What’s best – High Code, Low Code or No Code?

Understanding the pros and cons of high-code, low-code, and no-code development is key before deciding which is the best approach for your project.

Historically, businesses have relied on a developer to write code and create systems from start to finish. Today, this is not always the case. New approaches mean that the responsibility for devising user focused software systems has expanded to business users, marketers, customer success teams, and others. With so many specialties and departments in the mix, modern development requires multiple approaches and solutions to creating new applications and services.

These different approaches can be grouped into three distinct categories: high code, low code, and no code.

The differences between high code, low code, and no code

High code

High-code relies on developers to write and deploy code from scratch, there is usually no framework for them to follow. Developers will use JavaScript tools like React or Angular or one specifically designed for mobile or native applications as necessary. Content and data are typically provided via a headless CMS or other API-based services.

Content and data can be managed and updated from remote systems on demand, but developers control the actual experience and interface.

With a high-code approach, businesses are heavily reliant on developer resources. When everything requires a developer’s hand, it takes time away from the more valuable work they could be doing, such as creating new features and innovations.

Low code

Using low-code tools such as Claris FileMaker, developers focus on building a system made up of a series of predefined components within the low code development environment. For example, re-purposing and re-usable code, basic requirements like a calendar, can often be added to the solution quickly and with a minimal time / cost to implement. They can also reuse parts of the code within other areas of the bespoke solution which makes it faster to develop and deliver.

The primary benefits of low-code solutions are speed and collaboration. Low-code solutions generally leverage some pre-built components, design systems, and functionalities that can be rearranged and repurposed to shape different experiences.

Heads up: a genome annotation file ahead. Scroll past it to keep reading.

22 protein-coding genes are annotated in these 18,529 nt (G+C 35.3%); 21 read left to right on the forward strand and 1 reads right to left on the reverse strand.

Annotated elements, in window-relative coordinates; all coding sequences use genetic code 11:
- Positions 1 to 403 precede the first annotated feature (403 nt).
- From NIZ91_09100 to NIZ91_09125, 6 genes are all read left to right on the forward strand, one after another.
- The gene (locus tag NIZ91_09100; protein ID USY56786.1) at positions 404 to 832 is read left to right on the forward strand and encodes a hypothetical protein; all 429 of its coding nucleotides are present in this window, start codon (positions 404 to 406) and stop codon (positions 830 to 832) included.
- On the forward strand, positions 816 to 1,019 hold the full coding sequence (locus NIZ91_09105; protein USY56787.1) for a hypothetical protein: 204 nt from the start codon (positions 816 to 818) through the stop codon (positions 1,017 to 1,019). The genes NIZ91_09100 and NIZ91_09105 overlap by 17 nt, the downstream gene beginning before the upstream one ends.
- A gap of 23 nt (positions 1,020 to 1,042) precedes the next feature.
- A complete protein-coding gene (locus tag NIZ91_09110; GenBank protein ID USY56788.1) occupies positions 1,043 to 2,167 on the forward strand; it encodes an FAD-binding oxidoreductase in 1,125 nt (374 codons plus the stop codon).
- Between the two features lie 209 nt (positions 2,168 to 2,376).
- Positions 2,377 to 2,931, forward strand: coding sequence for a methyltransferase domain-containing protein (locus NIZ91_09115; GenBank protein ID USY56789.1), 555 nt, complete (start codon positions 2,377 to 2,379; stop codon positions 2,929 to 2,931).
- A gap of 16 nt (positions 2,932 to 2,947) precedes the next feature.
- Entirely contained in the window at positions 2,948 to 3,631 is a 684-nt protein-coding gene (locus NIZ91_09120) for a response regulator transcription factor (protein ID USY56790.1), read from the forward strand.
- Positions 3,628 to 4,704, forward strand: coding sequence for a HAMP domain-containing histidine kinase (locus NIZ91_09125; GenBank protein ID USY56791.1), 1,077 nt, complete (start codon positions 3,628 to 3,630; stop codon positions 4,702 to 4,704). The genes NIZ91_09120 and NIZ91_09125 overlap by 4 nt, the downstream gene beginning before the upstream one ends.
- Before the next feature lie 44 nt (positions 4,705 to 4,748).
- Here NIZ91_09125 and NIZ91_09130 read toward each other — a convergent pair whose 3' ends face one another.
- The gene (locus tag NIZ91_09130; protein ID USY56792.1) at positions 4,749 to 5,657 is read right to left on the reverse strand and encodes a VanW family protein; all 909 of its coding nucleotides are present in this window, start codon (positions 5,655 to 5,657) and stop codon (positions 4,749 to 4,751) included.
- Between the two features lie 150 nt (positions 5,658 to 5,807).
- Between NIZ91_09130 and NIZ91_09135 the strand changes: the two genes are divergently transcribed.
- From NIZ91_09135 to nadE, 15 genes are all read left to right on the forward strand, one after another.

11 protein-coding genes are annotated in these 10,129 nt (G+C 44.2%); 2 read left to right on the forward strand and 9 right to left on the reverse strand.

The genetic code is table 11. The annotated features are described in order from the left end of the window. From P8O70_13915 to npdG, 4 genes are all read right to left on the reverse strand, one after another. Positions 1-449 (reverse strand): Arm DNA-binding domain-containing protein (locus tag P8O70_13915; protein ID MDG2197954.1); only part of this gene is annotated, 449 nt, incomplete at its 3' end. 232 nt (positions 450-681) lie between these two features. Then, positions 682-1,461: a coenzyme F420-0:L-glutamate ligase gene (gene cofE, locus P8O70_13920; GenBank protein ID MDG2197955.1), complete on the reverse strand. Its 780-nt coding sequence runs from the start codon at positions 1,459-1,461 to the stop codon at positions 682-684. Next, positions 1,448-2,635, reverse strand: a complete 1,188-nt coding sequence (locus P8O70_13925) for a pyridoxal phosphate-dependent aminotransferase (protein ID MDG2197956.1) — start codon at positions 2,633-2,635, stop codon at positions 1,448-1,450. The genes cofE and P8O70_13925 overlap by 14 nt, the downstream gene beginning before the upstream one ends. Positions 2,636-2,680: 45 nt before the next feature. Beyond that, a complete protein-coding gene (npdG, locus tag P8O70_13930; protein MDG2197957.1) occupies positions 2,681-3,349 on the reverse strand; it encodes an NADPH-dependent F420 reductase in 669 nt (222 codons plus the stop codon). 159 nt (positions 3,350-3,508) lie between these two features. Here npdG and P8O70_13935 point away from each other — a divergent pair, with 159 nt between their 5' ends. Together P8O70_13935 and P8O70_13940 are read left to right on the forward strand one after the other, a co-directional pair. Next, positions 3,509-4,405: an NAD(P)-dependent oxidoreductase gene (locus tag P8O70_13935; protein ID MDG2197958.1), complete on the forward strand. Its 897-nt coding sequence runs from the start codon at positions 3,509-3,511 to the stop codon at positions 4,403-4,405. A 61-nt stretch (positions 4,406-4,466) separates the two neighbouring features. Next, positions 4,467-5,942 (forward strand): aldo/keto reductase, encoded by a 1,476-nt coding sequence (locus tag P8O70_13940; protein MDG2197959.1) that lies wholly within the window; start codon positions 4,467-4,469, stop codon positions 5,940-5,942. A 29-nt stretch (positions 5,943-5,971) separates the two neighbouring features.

Low code means that both users and developers play a vital role in the process. This collaboration can accelerate time to market and produce greater overall customer satisfaction for the business because users can directly translate their insights into actions.

No code

No-code assembly puts business users directly in the driver’s seat. True to the name, these solutions involve no need to write a single line of code once they’re launched. Instead, they rely on forms, configuration, and simple input tools to manage the experience.

No-code solutions are great for solving smaller business issues, like updating content or assets on a page, without pulling the attention of developers away from other projects. They can also be leveraged to help scale solutions by using more of a cookie-cutter approach.

However, no-code tools are limited in terms of bringing about large-scale innovations or building new platforms. They’re typically more difficult and expensive to extend, and while fast to set up and use, their flexibility is often limited.


Taking a collaborative approach to application development

Now that you’ve got a grasp on the three assembly models, how do you decide whether to standardise on  a high-code, low-code, or no-code approach?

It’s actually pretty simple; you just have to decide who owns the assembly of the experience.

  • If it’s a code-driven application where the developer owns the assembly, then you want high code.
  • If it’s a content-driven application where the user owns the assembly, then you want low code.
  • If it’s a standardised application following more of a “cookie-cutter” model of assembly, then you want no code.